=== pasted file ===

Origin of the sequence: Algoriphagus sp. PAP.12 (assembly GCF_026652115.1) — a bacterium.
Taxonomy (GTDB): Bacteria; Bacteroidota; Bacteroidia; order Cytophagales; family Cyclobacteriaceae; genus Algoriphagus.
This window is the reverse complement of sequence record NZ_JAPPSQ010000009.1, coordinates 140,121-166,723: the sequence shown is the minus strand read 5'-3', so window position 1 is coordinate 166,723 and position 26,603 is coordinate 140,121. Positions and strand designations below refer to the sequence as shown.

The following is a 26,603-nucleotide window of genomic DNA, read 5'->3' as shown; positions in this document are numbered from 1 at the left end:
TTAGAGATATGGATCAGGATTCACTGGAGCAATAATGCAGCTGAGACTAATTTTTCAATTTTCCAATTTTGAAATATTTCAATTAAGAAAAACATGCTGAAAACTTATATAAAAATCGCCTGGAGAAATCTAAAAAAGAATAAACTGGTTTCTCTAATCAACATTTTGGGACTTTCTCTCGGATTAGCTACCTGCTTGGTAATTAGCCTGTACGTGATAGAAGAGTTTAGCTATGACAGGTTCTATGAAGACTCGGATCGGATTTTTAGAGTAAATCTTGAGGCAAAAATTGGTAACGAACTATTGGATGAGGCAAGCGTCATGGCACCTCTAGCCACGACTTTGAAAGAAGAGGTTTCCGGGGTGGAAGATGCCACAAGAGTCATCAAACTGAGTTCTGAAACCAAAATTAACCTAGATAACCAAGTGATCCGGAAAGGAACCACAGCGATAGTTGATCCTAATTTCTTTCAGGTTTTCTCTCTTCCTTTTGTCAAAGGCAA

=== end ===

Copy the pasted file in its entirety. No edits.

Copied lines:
Origin of the sequence: Algoriphagus sp. PAP.12 (assembly GCF_026652115.1) — a bacterium.
Taxonomy (GTDB): Bacteria; Bacteroidota; Bacteroidia; order Cytophagales; family Cyclobacteriaceae; genus Algoriphagus.
This window is the reverse complement of sequence record NZ_JAPPSQ010000009.1, coordinates 140,121-166,723: the sequence shown is the minus strand read 5'-3', so window position 1 is coordinate 166,723 and position 26,603 is coordinate 140,121. Positions and strand designations below refer to the sequence as shown.

The following is a 26,603-nucleotide window of genomic DNA, read 5'->3' as shown; positions in this document are numbered from 1 at the left end:
TTAGAGATATGGATCAGGATTCACTGGAGCAATAATGCAGCTGAGACTAATTTTTCAATTTTCCAATTTTGAAATATTTCAATTAAGAAAAACATGCTGAAAACTTATATAAAAATCGCCTGGAGAAATCTAAAAAAGAATAAACTGGTTTCTCTAATCAACATTTTGGGACTTTCTCTCGGATTAGCTACCTGCTTGGTAATTAGCCTGTACGTGATAGAAGAGTTTAGCTATGACAGGTTCTATGAAGACTCGGATCGGATTTTTAGAGTAAATCTTGAGGCAAAAATTGGTAACGAACTATTGGATGAGGCAAGCGTCATGGCACCTCTAGCCACGACTTTGAAAGAAGAGGTTTCCGGGGTGGAAGATGCCACAAGAGTCATCAAACTGAGTTCTGAAACCAAAATTAACCTAGATAACCAAGTGATCCGGAAAGGAACCACAGCGATAGTTGATCCTAATTTCTTTCAGGTTTTCTCTCTTCCTTTTGTCAAAGGCAA